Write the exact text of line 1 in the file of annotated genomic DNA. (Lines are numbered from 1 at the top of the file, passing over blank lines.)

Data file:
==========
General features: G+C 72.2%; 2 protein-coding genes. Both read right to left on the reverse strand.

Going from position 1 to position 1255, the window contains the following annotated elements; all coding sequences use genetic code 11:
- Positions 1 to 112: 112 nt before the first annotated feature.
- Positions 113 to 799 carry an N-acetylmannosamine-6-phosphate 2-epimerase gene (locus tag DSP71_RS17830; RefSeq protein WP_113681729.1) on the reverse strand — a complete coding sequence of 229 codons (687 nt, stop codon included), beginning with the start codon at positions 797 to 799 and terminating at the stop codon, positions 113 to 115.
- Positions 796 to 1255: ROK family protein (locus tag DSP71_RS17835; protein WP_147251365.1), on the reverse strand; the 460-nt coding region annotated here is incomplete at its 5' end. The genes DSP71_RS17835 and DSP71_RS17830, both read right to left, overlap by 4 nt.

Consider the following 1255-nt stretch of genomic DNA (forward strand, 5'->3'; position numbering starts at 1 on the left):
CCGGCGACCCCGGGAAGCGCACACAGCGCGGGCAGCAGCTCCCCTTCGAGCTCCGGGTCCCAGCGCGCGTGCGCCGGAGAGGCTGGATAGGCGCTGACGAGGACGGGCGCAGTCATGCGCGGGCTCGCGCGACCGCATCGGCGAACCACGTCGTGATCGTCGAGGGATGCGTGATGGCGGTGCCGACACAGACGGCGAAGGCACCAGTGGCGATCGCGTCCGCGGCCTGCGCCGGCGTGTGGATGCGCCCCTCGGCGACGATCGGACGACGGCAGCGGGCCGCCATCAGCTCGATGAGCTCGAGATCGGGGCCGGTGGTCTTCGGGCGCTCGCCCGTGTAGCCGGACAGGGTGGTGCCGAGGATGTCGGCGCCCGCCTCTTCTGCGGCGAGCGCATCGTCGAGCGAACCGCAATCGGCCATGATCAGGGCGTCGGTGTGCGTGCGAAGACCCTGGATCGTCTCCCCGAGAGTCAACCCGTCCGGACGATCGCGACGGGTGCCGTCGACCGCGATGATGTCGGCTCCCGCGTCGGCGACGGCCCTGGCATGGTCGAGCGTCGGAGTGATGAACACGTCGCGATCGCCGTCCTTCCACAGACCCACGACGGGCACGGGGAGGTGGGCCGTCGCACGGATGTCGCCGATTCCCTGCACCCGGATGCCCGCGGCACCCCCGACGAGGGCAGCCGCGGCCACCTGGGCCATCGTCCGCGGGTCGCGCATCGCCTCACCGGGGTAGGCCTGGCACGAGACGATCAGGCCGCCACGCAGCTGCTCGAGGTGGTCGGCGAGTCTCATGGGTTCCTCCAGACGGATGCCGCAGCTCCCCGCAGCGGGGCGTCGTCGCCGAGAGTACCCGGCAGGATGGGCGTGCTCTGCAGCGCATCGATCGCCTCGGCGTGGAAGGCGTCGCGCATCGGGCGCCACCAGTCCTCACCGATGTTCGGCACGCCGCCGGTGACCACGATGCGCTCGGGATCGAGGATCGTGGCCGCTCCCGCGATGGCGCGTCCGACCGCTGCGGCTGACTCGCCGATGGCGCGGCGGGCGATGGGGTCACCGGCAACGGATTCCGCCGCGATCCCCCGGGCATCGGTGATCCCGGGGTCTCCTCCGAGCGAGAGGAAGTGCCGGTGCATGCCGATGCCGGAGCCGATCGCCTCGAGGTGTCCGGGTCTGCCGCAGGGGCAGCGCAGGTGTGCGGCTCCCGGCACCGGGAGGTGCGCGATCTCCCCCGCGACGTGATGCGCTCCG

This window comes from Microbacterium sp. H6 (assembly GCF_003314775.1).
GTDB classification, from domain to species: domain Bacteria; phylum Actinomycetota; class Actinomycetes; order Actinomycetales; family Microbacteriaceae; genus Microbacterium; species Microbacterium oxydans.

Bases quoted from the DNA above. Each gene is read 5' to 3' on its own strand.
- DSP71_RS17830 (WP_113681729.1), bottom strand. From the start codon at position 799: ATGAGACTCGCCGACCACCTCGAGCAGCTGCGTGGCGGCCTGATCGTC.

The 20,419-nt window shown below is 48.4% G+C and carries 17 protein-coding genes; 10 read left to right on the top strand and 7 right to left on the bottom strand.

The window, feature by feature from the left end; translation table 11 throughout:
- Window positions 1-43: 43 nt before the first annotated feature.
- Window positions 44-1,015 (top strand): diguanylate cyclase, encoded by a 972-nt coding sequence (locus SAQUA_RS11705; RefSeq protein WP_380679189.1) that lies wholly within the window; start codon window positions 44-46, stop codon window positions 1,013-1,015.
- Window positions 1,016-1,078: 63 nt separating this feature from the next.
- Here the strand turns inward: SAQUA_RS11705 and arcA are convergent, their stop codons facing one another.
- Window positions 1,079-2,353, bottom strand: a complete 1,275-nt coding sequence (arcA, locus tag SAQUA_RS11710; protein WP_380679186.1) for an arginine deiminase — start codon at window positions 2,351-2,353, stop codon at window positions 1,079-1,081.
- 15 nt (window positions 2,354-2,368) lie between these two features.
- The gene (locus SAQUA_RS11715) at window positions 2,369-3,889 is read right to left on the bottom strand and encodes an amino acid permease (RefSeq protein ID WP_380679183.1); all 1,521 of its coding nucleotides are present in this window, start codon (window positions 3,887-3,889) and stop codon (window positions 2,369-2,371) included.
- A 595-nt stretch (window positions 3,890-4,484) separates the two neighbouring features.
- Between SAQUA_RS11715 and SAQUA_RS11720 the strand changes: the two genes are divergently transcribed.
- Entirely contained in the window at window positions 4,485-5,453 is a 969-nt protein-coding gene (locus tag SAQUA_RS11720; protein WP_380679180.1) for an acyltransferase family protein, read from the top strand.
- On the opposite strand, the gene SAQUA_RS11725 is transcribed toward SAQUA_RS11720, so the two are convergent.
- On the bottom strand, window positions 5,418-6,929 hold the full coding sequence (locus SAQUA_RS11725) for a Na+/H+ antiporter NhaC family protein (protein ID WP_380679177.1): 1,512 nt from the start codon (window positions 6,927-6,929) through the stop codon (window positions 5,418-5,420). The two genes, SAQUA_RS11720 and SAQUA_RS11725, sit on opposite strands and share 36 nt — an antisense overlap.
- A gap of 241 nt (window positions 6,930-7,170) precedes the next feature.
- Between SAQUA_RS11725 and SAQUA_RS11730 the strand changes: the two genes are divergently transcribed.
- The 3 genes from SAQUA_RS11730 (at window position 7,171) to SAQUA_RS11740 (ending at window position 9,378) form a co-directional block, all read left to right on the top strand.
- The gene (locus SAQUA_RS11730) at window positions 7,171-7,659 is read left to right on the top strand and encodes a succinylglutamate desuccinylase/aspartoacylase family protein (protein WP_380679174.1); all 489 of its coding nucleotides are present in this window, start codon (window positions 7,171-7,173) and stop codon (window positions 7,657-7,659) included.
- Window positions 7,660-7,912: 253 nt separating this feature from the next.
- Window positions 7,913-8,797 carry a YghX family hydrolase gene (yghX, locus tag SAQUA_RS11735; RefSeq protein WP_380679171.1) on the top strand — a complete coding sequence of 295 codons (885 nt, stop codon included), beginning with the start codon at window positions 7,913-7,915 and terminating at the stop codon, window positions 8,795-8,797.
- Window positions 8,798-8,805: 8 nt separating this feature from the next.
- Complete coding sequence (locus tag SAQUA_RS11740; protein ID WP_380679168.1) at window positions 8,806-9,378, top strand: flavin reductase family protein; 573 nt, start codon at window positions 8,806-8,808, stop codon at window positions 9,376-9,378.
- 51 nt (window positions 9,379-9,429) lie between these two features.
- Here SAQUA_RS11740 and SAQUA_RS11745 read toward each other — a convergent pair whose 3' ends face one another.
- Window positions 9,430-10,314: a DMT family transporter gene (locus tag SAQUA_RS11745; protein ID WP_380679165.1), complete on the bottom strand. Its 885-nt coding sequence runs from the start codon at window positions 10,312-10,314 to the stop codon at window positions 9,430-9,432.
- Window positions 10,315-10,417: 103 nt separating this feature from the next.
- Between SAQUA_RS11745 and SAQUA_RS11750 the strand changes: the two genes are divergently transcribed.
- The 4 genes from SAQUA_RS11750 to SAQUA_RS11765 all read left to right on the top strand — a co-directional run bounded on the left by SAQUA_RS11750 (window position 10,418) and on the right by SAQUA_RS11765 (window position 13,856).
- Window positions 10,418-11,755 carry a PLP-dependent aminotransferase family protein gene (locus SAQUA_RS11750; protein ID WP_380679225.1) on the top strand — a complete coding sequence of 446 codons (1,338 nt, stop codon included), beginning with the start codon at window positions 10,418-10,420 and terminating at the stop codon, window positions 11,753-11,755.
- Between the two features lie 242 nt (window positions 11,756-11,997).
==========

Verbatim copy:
General features: G+C 72.2%; 2 protein-coding genes. Both read right to left on the reverse strand.